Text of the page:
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What are the top 10 things I need to know about the new AWS Transit Gateway (TGW)?

AWS announced the Transit Gateway service at re:Invent 2018.
AWS Transit Gateway (TGW) allows you to build more complex networks without the need for VPC peering.

At Aviatrix, we have fully embraced this new service. We spent the last several months working with AWS and their beta to add a layer of management, security, and orchestration. Our founder, Sherry Wei, was invited on stage at re:Invent to demonstrate this integration during the Networking Keynote, delivered by Dave Brown, VP of EC2 and Networking.

In the months since, we have worked with many customers to discuss and deploy the AWS Transit Gateway (TGW). Below we take a look at the top 10 things we have learned about this service and how you can get the most out of it.

1. What is the AWS Transit Gateway?

The Transit Gateway is a managed service from AWS that acts as a hub interconnecting VPCs and VPN connections within a single region.


2. Direct Connect Termination – it’s not (yet) Supported

Terminating Direct Connect on the Transit Gateway is not yet supported. You can only attach AWS VPN connections and VPCs to the Transit Gateway. Direct Connect support is planned to be available in the first half of 2019.

You can connect Direct Connect and your on-premises networks to your Transit Gateway with Aviatrix Transit Gateway Orchestrator.

3. AWS Transit Gateway runs on AWS HyperPlane

AWS HyperPlane is an internal service that powers AWS services such as NAT, PrivateLink, Load Balancers, and EFS. It was introduced publicly at AWS re:Invent 2017 and has been in production since 2015. AWS built Transit Gateway on top of this service.

You can learn more about AWS HyperPlane from the NET405 session at AWS re:Invent 2017.

4. Transit Gateway is Highly Scalable

Because of the tight integration with HyperPlane, Transit Gateway is highly scalable. With its launch, the Transit Gateway can support bandwidths up to 50 Gbps between it and each VPC attachment. And, each Transit Gateway supports up to 5,000 VPCs and 10,000 routes.

5. When Should I Use the Transit Gateway?

The common use cases for the Transit Gateway include:

Connecting multiple VPCs together in a mesh topology

Let’s look at a simple example for connecting four VPCs together before Transit Gateway using VPC Peering and after with Transit Gateway:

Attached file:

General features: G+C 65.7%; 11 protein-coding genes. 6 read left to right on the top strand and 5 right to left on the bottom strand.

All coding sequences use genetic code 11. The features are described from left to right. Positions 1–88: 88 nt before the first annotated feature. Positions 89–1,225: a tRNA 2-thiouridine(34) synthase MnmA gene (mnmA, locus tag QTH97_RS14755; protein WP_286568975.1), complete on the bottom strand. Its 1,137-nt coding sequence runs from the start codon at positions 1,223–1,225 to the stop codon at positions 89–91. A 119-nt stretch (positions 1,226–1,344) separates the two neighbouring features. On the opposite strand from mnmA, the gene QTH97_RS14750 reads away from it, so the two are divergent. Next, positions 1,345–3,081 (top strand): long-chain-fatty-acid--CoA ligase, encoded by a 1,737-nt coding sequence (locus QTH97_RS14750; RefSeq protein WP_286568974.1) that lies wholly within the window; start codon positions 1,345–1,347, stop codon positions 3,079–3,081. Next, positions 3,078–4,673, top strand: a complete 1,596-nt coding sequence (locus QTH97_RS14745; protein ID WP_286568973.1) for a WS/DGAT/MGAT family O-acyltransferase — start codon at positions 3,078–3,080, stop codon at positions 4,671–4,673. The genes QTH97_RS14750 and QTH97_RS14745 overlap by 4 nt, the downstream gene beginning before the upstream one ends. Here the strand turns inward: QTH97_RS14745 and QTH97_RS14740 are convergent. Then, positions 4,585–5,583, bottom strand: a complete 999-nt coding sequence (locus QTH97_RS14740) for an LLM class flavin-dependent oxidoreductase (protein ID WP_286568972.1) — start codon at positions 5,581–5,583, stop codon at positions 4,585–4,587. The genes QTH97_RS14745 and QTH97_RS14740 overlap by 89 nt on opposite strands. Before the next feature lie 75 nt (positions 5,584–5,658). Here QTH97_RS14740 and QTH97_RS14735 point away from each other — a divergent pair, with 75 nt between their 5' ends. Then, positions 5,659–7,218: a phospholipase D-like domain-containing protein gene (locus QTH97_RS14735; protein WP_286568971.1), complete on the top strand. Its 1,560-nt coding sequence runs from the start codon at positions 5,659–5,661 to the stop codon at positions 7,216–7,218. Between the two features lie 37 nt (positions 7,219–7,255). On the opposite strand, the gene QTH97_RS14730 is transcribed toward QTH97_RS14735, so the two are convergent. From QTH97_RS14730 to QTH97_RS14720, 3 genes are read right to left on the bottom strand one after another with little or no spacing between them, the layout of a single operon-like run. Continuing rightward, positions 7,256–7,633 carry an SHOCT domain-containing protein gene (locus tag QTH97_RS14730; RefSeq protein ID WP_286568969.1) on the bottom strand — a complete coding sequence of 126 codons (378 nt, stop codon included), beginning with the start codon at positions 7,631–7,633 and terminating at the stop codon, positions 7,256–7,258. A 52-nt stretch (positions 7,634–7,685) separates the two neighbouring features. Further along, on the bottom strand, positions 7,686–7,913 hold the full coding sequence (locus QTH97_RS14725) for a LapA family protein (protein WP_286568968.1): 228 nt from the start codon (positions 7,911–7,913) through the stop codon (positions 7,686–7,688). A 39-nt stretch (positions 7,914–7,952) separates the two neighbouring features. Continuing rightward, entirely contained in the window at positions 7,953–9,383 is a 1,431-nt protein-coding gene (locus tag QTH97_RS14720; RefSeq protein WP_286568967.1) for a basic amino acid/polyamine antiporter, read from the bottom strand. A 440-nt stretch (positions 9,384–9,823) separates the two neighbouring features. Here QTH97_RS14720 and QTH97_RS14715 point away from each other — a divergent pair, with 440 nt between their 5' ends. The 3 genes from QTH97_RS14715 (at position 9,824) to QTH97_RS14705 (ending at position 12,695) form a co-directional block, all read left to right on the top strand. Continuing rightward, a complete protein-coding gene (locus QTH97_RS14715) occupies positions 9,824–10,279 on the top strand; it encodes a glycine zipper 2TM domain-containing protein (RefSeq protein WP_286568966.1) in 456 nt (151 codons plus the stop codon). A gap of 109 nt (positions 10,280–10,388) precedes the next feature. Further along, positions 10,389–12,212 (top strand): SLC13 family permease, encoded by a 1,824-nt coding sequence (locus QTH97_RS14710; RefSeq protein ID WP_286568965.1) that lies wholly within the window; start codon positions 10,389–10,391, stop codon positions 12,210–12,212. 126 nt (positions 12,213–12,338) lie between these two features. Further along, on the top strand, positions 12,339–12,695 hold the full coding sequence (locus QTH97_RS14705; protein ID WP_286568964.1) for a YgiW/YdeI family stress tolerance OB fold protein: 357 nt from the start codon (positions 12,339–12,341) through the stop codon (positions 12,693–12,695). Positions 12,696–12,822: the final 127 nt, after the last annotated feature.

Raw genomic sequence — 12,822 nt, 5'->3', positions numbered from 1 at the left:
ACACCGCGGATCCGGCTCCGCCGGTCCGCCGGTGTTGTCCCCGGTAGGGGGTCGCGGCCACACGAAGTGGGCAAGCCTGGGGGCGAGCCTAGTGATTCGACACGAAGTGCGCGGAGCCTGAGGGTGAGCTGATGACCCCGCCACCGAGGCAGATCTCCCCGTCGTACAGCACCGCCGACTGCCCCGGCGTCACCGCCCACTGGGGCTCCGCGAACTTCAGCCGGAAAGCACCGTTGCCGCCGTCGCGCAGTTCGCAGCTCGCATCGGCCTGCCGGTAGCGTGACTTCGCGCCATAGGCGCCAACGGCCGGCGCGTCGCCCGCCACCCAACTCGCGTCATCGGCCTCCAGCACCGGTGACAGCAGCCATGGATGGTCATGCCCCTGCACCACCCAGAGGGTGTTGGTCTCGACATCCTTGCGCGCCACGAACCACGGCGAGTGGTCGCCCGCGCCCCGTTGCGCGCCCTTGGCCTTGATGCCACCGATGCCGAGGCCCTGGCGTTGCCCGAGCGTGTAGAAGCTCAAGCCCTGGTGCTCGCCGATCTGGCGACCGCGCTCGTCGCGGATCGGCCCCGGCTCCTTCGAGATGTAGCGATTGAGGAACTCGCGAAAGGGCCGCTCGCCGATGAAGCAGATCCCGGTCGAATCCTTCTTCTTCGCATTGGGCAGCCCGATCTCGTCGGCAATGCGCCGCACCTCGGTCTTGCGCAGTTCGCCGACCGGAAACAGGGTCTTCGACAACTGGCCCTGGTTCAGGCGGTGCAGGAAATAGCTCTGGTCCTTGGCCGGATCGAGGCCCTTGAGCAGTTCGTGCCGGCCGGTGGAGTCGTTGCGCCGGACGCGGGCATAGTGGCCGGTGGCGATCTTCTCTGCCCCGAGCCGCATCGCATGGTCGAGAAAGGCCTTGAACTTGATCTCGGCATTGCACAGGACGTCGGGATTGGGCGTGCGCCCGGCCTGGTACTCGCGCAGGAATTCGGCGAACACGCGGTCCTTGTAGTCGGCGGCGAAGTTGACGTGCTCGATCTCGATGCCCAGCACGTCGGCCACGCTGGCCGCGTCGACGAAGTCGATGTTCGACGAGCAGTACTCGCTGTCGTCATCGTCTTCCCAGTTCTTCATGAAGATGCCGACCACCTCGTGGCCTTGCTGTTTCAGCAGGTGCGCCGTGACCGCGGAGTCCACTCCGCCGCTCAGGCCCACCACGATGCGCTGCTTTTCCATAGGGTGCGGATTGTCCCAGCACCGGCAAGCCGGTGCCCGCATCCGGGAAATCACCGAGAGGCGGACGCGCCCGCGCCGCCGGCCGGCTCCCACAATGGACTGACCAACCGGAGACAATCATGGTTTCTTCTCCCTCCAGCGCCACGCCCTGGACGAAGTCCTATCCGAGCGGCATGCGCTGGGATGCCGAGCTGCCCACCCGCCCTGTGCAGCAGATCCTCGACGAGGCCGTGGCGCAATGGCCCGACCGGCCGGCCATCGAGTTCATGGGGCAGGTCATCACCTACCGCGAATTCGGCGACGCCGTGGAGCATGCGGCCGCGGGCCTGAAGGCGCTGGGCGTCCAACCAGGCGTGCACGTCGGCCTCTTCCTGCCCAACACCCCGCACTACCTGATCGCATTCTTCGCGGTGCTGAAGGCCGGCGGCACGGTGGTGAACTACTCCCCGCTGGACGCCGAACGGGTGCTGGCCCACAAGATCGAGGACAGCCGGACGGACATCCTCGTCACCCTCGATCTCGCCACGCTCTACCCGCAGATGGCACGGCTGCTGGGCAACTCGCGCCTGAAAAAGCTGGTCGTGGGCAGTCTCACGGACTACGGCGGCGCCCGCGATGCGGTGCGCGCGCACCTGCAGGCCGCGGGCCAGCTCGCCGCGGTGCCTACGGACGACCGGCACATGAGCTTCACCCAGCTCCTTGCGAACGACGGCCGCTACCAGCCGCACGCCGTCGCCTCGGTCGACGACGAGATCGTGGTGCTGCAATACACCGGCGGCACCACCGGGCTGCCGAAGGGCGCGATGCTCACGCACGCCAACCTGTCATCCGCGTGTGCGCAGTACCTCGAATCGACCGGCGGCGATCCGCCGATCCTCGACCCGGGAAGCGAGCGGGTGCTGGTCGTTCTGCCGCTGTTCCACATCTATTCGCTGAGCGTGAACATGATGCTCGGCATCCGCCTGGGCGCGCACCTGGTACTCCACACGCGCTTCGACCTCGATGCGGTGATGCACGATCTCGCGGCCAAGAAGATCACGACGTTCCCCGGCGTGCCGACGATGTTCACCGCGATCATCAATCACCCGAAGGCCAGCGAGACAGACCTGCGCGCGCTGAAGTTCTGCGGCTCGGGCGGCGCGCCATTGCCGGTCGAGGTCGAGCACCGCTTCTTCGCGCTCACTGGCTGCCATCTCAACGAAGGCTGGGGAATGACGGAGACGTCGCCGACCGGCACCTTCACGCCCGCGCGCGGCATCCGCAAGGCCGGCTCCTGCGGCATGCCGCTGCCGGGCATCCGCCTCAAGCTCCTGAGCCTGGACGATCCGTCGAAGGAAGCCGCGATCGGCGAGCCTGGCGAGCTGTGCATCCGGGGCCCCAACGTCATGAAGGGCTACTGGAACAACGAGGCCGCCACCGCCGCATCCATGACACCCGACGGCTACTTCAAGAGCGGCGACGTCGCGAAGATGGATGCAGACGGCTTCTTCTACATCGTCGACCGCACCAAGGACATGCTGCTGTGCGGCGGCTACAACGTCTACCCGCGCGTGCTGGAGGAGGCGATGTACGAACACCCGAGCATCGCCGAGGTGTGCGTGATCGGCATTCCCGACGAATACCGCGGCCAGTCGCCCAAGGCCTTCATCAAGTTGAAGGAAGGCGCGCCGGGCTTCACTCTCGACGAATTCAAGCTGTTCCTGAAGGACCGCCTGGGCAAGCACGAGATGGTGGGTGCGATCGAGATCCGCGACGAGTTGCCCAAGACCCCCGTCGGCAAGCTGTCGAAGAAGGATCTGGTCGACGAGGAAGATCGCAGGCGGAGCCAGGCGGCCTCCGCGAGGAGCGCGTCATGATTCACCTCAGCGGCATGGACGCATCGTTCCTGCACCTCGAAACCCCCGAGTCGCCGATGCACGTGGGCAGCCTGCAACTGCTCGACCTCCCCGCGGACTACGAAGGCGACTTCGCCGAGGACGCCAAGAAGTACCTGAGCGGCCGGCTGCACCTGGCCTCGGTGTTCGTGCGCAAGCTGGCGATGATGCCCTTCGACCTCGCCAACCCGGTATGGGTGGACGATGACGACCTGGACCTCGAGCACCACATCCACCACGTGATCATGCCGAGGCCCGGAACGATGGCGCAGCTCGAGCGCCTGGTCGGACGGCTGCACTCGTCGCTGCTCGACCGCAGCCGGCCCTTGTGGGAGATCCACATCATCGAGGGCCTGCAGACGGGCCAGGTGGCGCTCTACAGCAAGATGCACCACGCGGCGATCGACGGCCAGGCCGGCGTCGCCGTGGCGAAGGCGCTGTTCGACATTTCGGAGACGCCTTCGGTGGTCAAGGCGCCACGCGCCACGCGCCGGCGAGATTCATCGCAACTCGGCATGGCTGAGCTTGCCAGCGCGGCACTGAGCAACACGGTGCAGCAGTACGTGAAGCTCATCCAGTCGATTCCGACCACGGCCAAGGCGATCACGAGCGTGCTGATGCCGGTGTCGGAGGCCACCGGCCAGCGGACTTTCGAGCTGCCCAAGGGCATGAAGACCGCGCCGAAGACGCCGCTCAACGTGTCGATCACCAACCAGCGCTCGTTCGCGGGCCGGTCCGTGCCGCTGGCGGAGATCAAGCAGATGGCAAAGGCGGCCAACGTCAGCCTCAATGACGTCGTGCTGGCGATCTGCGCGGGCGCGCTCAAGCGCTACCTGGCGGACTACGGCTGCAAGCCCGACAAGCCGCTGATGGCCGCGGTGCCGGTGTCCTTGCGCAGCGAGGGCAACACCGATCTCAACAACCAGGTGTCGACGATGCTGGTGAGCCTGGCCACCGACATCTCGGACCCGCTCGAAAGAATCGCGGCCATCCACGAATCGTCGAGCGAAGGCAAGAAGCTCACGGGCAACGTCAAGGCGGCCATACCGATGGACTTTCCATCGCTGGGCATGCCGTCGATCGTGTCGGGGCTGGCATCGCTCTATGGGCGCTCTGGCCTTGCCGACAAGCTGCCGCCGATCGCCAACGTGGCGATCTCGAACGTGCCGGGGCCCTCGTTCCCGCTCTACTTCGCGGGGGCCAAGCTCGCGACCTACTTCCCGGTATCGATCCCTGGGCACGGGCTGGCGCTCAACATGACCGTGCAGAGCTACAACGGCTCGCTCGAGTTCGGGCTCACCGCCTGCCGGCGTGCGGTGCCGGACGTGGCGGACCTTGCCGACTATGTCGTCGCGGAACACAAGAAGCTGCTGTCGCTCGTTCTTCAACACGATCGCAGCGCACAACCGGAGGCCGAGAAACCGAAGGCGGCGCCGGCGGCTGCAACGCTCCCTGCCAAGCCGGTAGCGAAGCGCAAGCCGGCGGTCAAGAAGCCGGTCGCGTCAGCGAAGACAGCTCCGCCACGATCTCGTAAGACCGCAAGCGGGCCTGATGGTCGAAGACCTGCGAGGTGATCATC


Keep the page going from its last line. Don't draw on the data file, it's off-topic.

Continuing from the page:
Connect many VPCs together in an isolated mesh topology

You may not want all VPCs to communicate with each other. But, rather, you may want a subset to communicate. A simple example of this is splitting dev and prod VPCs from each other.

The diagram below shows an example of this design using a Transit Gateway:

Share a single VPN connection

In small environments, you may want to share a single VPN connection among several VPCs. With the Transit Gateway this is easy:

6. Route Propagation Stops at the Transit Gateway

Routes learned from an attached on-premises VPN connection are propagated to the TGW route table but are not shared with the attached VPCs. This means you must manually update the route tables in your attached VPCs with the routes from your VPN connection (and eventually from any Direct Connect attachments).

For a small number of VPCs, this may not be a big issue, but for 100s of VPCs it will become very cumbersome. If you change the routes advertised from on-premises, you’ll need to manually update the route tables of all VPC attachments to match.

Aviatrix cloud network platform handles this all automatically.

7. VPCs with Overlapping CIDR Ranges cannot be Attached to Same Transit Gateway

AWS Transit Gateway does not support attaching two (or more) VPCs with the same CIDR.

Aviatrix can help if you need a way to connect these VPCs to the Transit Gateway.

8. Cross Region VPC Attachments are not Supported

Transit Gateway is a regional service. You can only attach VPCs from a single region to a Transit Gateway.

If this a requirement, check out how Aviatrix solves this with multi-region Transit Connectivity design.

9. AWS Transit Gateway uses the new AWS Resource Access Manager

The AWS Resource Access Manager allows you to access resources (i.e., the Transit Gateway) from multiple AWS accounts. This allows VPCs from any account to be attached to the same Transit Gateway.

10. Where Can I Learn more about Transit Gateway?

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